We have now considered the financial forms of organization of business enterprises and the various types of security issues which are exchanged for cash and other property acquired by the business. The total par value of all the security issues outstanding at any given time is usually referred to as the "capitalization" of an enterprise. In some jurisdictions there is a legal meaning attached to the word "capitalization" which is wholly distinct from its popular meaning; it being, in the legal sense, the total par value of the authorized capital stock of a corporation. Wherever the word is used in this volume, however, it may be understood in its popular sense.

"Capitalization" is distinguished from "capital" or "capital funds," by which we mean the actual value of the investment in the business. The vague expression "overcapitalization" is intended to indicate a state of affairs where the nominal value of the outstanding stocks and bonds is in excess of the real value of the investment. It has already been pointed out in discussing methods of paying for capital stock, that there need not necessarily be a close correspondence between "capitalization" and "capital" or "capital funds" actually invested.

Another phrase frequently used which should be distinguished, is "capital assets," under which term are included those assets of a business which are of a permanent nature and which are essential to its continuance. "Capital assets" are distinguished from "current assets." If a manufacturing concern, for instance, has a plant worth $1,000,000, inventories of $300,000, and cash and accounts receivable of $200,-000, we should say that its capital assets were $1,000,000 and its current assets $500,000.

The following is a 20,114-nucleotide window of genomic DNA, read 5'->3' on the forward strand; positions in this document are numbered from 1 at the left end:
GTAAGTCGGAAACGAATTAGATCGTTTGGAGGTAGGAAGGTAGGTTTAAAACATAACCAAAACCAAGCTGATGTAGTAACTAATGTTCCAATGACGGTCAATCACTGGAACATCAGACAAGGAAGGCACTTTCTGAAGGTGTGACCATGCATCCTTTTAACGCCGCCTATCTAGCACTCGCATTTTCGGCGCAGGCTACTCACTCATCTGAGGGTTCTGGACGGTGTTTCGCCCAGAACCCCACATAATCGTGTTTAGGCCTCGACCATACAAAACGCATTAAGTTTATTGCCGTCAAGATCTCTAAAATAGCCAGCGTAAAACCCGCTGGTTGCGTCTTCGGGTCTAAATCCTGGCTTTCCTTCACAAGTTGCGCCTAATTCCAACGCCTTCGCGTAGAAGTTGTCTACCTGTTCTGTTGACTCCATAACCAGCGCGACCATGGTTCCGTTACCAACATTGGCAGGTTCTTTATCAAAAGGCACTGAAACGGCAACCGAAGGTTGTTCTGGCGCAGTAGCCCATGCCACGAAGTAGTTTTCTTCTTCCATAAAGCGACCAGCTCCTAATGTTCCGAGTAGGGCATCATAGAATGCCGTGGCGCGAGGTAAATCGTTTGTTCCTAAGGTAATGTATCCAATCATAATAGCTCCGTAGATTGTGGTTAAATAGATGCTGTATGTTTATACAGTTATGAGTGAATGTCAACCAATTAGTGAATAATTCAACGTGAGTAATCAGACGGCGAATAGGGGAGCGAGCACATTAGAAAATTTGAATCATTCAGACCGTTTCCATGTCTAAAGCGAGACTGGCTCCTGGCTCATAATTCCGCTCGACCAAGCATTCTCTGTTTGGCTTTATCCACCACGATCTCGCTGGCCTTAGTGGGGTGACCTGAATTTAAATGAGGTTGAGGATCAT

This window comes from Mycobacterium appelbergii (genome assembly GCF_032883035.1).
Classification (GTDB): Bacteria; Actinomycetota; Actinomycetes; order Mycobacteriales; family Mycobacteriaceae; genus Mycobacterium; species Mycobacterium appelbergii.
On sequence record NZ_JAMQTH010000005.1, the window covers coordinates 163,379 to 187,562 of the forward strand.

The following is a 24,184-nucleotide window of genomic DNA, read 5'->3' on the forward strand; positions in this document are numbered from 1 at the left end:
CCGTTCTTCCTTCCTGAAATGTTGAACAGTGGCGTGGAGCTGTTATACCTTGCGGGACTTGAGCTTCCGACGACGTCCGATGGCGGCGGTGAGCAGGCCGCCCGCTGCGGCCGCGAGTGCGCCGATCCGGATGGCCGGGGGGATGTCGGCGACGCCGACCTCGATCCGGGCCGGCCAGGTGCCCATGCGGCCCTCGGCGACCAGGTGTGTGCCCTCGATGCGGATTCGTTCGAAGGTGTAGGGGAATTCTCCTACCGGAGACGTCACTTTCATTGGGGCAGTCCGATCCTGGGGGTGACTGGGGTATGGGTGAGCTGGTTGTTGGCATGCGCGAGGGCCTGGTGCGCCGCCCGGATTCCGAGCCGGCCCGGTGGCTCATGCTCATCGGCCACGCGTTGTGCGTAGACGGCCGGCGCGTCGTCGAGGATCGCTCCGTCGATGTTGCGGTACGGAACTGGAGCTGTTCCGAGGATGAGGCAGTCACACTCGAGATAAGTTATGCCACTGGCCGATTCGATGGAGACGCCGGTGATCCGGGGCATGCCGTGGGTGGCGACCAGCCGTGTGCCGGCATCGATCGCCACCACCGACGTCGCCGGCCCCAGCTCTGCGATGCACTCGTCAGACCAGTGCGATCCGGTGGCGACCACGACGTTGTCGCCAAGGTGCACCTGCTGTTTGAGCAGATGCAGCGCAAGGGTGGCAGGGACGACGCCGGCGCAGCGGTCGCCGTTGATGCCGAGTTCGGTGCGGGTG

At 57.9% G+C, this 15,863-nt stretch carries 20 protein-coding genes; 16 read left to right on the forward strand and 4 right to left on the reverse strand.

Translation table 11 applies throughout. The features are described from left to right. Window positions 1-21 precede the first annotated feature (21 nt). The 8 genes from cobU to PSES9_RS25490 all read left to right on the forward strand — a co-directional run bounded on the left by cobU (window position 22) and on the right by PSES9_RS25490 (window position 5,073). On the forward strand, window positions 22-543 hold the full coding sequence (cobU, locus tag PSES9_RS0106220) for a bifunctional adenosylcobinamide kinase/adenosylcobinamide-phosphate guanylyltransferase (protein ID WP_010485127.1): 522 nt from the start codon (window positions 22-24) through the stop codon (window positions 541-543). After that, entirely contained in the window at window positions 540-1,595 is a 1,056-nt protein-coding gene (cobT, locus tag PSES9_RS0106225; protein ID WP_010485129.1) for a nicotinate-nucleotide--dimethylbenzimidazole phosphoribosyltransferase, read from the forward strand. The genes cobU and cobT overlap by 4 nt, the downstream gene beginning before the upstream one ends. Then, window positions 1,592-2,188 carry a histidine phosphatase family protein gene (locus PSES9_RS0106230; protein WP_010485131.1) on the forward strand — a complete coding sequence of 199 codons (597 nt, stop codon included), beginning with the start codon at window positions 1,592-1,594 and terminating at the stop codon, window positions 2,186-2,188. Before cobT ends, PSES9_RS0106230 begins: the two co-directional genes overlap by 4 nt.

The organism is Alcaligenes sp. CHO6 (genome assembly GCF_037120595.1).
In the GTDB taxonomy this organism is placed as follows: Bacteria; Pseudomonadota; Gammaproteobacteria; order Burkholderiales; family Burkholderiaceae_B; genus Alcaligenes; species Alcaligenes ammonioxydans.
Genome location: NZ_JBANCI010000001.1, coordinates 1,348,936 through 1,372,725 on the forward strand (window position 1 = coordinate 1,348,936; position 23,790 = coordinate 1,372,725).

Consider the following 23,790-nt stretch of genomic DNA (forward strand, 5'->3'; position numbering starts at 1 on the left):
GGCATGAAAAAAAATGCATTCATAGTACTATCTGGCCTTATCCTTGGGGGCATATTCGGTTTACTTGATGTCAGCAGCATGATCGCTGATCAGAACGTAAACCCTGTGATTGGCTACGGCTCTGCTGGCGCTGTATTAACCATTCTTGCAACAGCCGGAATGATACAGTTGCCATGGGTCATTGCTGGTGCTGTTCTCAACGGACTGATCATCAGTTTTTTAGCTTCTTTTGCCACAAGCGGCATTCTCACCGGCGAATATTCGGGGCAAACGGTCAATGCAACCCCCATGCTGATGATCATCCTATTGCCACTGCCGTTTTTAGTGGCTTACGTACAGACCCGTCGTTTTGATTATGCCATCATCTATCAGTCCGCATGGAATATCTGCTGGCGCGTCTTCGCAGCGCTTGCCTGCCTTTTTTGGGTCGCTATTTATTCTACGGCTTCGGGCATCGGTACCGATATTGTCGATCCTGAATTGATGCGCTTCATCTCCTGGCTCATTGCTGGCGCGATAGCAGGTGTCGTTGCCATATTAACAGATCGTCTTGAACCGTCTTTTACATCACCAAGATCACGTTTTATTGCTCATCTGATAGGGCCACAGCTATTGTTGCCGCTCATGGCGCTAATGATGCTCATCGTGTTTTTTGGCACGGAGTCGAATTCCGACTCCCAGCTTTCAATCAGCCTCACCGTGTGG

The capitalization of an enterprise is in a sense a valuation on the part of the organizers of the net worth of the enterprise. At the beginning it is supposed to be, at least as a matter of legal theory, a fairly accurate valuation. As time goes on, it is recognized that there will necessarily be changes in the status and value of the various assets and liabilities; and the financial results of these changes are supposed to be shown in the surplus or profit and loss accounts. The "capitalization" plus the surplus theoretically measures the exact value of the permanent investment in the business. However, the necessary inaccuracies and arbitrary estimates of accounting practice make it very difficult even to approach this theoretical relation in every-day practice.